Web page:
“The idea was to promote self-reflection,” Greenwood explains. “Mostly, what we saw was a mixture of confirmation that the response was right, with some surprise by people who didn’t think they had responded to a piece of art.”

Steven Greenwood, an artist and programmer who served as the project’s technical manager, used location-tracking data to create illustrations that depict a visitor’s viewing habits.

Click here to view a larger version of the photo.

Greenwood also turned the location-tracking data into illustrations that showed how certain works of art gathered more attention than others, thus exhibiting a kind of “aura” when seen through the prism of location data. On the illustrations, works of art that received greater attention show a more intense color than those that visitors quickly strolled by.

In order to test various hypotheses regarding how visitors make their way through museums, as well as how different pieces of art “interact” with one another in the visitor’s mind, the researchers regularly changed the exhibition’s contents and layouts. Though formal findings are not yet available, Greenwood says some initial observations were already quite clear.

“More educated and elderly visitors had much more interest in the so-called classical works of art, whereas it was the opposite pattern for younger visitors, who tended to be more stimulated by newer, more abstract works,” Greenwood explains. One particular piece of art, he says—which was covered with four-inch nails—was one of the few pieces that received an almost universal emotional response from the exhibit’s visitors.

The entire ground floor of the museum was outfitted with 20 Ubisense Series 7000 readers. One challenge involved installing these devices, which Ubisense refers to as sensors, according to Terry Phebey, the company’s VP of sales, who worked on the project.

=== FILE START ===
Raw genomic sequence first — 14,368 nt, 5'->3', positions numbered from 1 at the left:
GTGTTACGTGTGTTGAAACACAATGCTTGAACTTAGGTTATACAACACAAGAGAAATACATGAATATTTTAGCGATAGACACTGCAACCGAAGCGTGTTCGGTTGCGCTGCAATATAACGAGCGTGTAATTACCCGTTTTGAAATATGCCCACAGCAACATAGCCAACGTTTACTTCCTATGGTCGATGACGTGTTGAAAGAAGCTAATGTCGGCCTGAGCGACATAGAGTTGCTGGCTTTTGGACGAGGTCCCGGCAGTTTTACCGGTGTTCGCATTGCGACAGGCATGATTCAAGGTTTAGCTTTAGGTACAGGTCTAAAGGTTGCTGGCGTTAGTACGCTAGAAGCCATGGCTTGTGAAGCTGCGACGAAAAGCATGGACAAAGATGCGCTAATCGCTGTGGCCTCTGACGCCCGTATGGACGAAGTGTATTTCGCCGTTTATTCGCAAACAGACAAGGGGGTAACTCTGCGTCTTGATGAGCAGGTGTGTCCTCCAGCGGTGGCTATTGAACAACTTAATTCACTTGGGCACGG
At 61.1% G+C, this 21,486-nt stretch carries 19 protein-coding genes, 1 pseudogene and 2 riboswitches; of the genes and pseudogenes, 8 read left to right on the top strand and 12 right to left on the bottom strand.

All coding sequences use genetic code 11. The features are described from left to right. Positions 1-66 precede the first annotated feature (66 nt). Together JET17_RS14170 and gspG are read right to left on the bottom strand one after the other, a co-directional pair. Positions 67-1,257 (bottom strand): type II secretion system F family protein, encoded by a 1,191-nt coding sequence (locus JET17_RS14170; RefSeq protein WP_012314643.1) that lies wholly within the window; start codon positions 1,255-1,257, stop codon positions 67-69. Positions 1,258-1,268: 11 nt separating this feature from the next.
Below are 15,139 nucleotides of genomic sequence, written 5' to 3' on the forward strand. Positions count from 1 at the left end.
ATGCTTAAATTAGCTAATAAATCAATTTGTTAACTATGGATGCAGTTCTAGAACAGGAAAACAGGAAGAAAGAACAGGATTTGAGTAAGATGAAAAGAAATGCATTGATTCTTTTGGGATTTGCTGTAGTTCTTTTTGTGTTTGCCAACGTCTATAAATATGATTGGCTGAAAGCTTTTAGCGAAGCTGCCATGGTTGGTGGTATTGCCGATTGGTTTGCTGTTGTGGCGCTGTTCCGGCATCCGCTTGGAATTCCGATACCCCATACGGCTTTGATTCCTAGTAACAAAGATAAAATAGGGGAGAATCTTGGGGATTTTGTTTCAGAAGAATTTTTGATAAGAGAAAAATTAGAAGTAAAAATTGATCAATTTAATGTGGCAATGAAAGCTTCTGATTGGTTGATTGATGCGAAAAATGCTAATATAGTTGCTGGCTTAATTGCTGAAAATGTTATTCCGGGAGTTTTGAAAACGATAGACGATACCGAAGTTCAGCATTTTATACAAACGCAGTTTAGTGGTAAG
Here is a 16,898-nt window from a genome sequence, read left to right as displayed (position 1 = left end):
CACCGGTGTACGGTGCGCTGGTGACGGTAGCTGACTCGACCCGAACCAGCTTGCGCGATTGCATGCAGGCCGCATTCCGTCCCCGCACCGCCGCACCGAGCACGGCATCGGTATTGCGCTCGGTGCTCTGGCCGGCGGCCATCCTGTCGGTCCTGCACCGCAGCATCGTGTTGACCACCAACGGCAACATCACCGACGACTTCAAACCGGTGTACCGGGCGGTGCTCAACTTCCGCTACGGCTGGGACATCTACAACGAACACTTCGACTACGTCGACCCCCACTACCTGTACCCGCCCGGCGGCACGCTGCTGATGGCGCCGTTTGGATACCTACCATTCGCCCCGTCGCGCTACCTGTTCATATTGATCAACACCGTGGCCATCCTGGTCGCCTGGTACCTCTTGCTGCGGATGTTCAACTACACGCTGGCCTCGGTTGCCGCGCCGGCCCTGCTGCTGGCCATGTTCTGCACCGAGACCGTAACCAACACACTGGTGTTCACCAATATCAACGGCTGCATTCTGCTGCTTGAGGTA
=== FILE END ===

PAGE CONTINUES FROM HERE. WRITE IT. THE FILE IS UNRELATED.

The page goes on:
“Old museums have big, thick walls, which means you won’t be able to get low-powered radio to go through them,” Phebey states. “That meant we had to have more sensors up than you would have had in a factory setting.”

A glove-earing visitor

The researchers say they chose the Ubisense RFID solution because of the accuracy it provided. “I spent six months looking at various location-tracking technologies—RFID, wireless LAN, video-tracking and so on,” Greenwood says. “And they all had their advantages and disadvantages. But the critical point for us was to cover the museum space with an accuracy of plus or minus 10 centimeters [4 inches], which only Ubisense could offer.”

The Swiss National Science Foundation funded the experiment, and Ubisense donated its technology. Phebey estimates the equipment and installation would have cost €60,000 to €70,000 ($86,000 to $100,000), with the location tags in the glove priced at €65 ($93) apiece.

Greenwood says his research team and the St. Gallen museum have already fielded calls from museums around the world looking to learn more about the experiment and potential applications. According to Phebey, museums—which number in the dozens in most cities, he says—may become a large market for location-sensing RFID technology.

Referring to the proliferation of small digital audio guides in museums, Phebey says his company regularly fields inquiries from museums regarding how to enhance the visitor experience. “The idea here,” he states, “is that with no interaction from the visitors—that just by walking through the museum and having the location picked up—that something would come up on a display panel, or they’d get some context-dependent information based on where they are.”

Ubisense has not yet sold such an application, however—in part, Phebey says, because the expense remains too high for museums. “But it’s just a matter of time,” he notes. “The cost of the tags and the sensors is always going down. At some point, we’ll hit a price point where museums feel they can jump in.”